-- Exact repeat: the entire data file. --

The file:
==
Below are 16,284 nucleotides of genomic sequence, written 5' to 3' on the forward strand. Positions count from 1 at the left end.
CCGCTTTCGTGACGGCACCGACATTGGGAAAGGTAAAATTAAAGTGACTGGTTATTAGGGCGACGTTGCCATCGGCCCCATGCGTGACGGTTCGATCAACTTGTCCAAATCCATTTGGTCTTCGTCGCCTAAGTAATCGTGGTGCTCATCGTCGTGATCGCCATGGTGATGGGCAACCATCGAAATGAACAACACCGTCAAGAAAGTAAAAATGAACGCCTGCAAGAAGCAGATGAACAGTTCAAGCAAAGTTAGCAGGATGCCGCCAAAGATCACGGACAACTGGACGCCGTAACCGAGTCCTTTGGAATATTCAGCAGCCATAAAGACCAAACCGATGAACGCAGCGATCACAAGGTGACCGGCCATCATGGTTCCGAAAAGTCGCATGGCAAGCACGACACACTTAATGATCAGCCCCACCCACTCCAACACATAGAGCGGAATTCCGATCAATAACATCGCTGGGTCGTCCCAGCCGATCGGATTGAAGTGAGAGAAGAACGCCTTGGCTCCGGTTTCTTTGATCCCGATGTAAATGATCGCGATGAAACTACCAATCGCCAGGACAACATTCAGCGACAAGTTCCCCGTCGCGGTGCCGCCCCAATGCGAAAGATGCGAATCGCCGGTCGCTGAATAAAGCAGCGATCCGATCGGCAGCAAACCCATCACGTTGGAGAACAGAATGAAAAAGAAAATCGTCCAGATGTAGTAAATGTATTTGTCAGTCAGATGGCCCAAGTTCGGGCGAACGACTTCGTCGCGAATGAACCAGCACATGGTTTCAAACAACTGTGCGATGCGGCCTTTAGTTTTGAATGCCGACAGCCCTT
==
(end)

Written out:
Below are 16,284 nucleotides of genomic sequence, written 5' to 3' on the forward strand. Positions count from 1 at the left end.
CCGCTTTCGTGACGGCACCGACATTGGGAAAGGTAAAATTAAAGTGACTGGTTATTAGGGCGACGTTGCCATCGGCCCCATGCGTGACGGTTCGATCAACTTGTCCAAATCCATTTGGTCTTCGTCGCCTAAGTAATCGTGGTGCTCATCGTCGTGATCGCCATGGTGATGGGCAACCATCGAAATGAACAACACCGTCAAGAAAGTAAAAATGAACGCCTGCAAGAAGCAGATGAACAGTTCAAGCAAAGTTAGCAGGATGCCGCCAAAGATCACGGACAACTGGACGCCGTAACCGAGTCCTTTGGAATATTCAGCAGCCATAAAGACCAAACCGATGAACGCAGCGATCACAAGGTGACCGGCCATCATGGTTCCGAAAAGTCGCATGGCAAGCACGACACACTTAATGATCAGCCCCACCCACTCCAACACATAGAGCGGAATTCCGATCAATAACATCGCTGGGTCGTCCCAGCCGATCGGATTGAAGTGAGAGAAGAACGCCTTGGCTCCGGTTTCTTTGATCCCGATGTAAATGATCGCGATGAAACTACCAATCGCCAGGACAACATTCAGCGACAAGTTCCCCGTCGCGGTGCCGCCCCAATGCGAAAGATGCGAATCGCCGGTCGCTGAATAAAGCAGCGATCCGATCGGCAGCAAACCCATCACGTTGGAGAACAGAATGAAAAAGAAAATCGTCCAGATGTAGTAAATGTATTTGTCAGTCAGATGGCCCAAGTTCGGGCGAACGACTTCGTCGCGAATGAACCAGCACATGGTTTCAAACAACTGTGCGATGCGGCCTTTAGTTTTGAATGCCGACAGCCCTT